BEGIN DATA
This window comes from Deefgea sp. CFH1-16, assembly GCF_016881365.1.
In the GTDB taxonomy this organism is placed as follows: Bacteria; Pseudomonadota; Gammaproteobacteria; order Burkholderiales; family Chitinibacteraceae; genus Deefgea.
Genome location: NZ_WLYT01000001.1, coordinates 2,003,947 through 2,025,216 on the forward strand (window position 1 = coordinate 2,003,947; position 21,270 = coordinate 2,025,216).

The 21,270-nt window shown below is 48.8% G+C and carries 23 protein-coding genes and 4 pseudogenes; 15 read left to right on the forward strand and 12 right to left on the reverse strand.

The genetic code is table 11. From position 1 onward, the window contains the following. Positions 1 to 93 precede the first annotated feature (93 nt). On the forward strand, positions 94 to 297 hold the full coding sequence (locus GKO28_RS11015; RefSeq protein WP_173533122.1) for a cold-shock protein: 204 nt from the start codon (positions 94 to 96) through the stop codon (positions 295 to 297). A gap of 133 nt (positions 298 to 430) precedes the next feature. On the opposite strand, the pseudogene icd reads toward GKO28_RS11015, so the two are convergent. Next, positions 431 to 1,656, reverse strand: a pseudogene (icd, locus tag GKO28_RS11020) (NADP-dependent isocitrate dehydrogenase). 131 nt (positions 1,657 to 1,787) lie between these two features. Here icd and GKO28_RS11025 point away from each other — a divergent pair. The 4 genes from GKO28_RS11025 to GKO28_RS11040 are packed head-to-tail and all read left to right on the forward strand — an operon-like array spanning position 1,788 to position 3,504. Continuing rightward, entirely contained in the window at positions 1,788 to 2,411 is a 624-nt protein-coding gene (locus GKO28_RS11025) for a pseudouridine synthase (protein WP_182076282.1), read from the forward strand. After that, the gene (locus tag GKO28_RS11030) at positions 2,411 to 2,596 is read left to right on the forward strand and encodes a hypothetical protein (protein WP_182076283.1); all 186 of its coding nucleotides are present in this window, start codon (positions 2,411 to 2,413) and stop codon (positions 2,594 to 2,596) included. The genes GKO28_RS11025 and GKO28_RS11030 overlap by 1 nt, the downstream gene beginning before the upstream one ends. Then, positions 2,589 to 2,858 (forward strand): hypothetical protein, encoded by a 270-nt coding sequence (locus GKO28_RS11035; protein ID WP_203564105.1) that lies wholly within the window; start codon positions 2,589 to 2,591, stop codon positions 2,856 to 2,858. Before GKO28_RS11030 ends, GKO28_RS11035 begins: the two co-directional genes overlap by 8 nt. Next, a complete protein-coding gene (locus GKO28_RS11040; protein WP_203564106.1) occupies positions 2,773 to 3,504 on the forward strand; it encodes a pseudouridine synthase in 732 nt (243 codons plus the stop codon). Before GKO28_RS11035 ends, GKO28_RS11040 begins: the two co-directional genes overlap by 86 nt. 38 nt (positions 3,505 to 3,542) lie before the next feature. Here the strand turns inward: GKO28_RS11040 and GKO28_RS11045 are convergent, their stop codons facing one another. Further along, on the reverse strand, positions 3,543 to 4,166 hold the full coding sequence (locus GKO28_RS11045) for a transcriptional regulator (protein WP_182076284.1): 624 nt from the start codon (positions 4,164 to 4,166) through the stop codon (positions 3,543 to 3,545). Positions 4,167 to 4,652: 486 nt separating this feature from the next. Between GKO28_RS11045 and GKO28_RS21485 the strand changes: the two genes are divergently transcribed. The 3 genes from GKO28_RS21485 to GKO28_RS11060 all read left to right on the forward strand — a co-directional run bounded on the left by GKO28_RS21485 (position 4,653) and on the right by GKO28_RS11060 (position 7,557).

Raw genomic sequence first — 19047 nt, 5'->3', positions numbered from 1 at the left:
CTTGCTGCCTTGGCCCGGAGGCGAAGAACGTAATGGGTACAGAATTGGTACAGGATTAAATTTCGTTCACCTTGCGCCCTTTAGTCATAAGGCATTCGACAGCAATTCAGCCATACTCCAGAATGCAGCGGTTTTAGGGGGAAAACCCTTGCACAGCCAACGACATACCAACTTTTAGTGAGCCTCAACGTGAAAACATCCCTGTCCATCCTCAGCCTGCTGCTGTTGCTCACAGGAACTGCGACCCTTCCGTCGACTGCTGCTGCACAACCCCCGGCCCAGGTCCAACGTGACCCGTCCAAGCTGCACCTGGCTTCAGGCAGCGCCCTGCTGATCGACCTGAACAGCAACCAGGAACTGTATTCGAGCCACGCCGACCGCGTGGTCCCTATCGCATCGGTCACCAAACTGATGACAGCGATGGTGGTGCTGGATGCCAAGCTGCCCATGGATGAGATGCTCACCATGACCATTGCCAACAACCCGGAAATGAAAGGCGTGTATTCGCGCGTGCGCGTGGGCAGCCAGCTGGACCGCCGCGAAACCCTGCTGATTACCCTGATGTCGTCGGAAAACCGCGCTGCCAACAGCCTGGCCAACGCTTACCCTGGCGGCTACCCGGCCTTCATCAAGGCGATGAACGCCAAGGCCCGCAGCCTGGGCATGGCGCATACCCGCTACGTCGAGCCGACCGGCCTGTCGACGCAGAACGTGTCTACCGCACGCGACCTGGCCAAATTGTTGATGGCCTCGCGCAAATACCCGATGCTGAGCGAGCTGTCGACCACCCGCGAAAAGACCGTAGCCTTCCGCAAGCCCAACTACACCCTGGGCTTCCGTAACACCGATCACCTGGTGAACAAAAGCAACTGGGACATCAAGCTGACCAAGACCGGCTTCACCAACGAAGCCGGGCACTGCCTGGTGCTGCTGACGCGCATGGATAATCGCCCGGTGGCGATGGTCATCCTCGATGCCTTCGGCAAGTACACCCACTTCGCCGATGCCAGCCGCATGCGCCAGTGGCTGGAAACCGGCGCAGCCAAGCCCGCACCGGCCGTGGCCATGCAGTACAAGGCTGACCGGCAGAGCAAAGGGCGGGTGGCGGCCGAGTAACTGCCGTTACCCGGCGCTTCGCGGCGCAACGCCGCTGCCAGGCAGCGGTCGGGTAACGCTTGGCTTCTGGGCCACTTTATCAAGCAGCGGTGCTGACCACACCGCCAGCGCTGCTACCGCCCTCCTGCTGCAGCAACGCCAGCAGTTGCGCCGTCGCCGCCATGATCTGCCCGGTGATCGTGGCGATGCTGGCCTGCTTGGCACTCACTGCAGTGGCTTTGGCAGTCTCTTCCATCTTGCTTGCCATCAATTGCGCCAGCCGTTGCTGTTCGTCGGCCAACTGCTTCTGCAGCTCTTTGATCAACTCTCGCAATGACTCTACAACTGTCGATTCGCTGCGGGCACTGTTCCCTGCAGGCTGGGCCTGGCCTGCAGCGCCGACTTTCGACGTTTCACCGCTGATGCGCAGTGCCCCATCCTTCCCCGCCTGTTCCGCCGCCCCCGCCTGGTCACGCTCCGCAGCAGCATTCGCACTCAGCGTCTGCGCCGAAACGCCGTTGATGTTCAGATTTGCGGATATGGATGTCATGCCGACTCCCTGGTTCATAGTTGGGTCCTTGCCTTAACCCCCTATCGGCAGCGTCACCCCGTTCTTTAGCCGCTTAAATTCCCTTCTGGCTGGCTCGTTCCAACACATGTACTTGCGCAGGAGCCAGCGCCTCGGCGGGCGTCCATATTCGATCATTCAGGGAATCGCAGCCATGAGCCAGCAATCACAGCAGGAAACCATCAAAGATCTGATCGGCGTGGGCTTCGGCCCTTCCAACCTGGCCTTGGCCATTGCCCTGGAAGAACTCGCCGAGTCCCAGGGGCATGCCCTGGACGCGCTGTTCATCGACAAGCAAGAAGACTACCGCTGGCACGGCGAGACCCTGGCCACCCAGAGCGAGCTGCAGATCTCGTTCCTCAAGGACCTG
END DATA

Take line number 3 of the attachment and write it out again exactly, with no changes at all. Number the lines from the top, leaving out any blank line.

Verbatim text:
Genome location: NZ_WLYT01000001.1, coordinates 2,003,947 through 2,025,216 on the forward strand (window position 1 = coordinate 2,003,947; position 21,270 = coordinate 2,025,216).